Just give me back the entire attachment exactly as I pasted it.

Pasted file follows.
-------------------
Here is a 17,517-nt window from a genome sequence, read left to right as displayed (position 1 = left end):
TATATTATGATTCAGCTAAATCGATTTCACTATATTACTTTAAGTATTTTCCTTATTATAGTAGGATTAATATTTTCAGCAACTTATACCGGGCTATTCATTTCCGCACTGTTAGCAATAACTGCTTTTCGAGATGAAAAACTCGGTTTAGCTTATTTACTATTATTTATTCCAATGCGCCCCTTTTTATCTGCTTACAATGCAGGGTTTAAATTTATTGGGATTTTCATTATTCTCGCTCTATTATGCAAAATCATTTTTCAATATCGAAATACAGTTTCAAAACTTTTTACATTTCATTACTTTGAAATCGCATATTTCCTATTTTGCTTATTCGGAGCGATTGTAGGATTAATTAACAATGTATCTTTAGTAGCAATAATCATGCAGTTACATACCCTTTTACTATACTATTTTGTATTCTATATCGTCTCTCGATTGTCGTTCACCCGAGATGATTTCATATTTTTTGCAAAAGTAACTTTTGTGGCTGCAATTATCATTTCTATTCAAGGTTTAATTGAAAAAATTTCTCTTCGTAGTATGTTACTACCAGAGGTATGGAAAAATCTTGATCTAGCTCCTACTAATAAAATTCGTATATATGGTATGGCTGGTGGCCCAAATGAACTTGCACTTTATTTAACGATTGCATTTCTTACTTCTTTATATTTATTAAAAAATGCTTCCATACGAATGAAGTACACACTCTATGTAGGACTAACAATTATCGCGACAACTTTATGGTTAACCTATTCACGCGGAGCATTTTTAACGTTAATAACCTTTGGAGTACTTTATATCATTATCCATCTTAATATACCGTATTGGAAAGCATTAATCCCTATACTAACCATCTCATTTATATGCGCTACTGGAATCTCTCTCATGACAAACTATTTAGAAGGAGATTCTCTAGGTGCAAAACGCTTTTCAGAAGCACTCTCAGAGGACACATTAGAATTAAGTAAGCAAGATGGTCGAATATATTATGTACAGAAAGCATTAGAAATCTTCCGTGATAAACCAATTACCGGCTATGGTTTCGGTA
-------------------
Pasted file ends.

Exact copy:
Here is a 17,517-nt window from a genome sequence, read left to right as displayed (position 1 = left end):
TATATTATGATTCAGCTAAATCGATTTCACTATATTACTTTAAGTATTTTCCTTATTATAGTAGGATTAATATTTTCAGCAACTTATACCGGGCTATTCATTTCCGCACTGTTAGCAATAACTGCTTTTCGAGATGAAAAACTCGGTTTAGCTTATTTACTATTATTTATTCCAATGCGCCCCTTTTTATCTGCTTACAATGCAGGGTTTAAATTTATTGGGATTTTCATTATTCTCGCTCTATTATGCAAAATCATTTTTCAATATCGAAATACAGTTTCAAAACTTTTTACATTTCATTACTTTGAAATCGCATATTTCCTATTTTGCTTATTCGGAGCGATTGTAGGATTAATTAACAATGTATCTTTAGTAGCAATAATCATGCAGTTACATACCCTTTTACTATACTATTTTGTATTCTATATCGTCTCTCGATTGTCGTTCACCCGAGATGATTTCATATTTTTTGCAAAAGTAACTTTTGTGGCTGCAATTATCATTTCTATTCAAGGTTTAATTGAAAAAATTTCTCTTCGTAGTATGTTACTACCAGAGGTATGGAAAAATCTTGATCTAGCTCCTACTAATAAAATTCGTATATATGGTATGGCTGGTGGCCCAAATGAACTTGCACTTTATTTAACGATTGCATTTCTTACTTCTTTATATTTATTAAAAAATGCTTCCATACGAATGAAGTACACACTCTATGTAGGACTAACAATTATCGCGACAACTTTATGGTTAACCTATTCACGCGGAGCATTTTTAACGTTAATAACCTTTGGAGTACTTTATATCATTATCCATCTTAATATACCGTATTGGAAAGCATTAATCCCTATACTAACCATCTCATTTATATGCGCTACTGGAATCTCTCTCATGACAAACTATTTAGAAGGAGATTCTCTAGGTGCAAAACGCTTTTCAGAAGCACTCTCAGAGGACACATTAGAATTAAGTAAGCAAGATGGTCGAATATATTATGTACAGAAAGCATTAGAAATCTTCCGTGATAAACCAATTACCGGCTATGGTTTCGGTA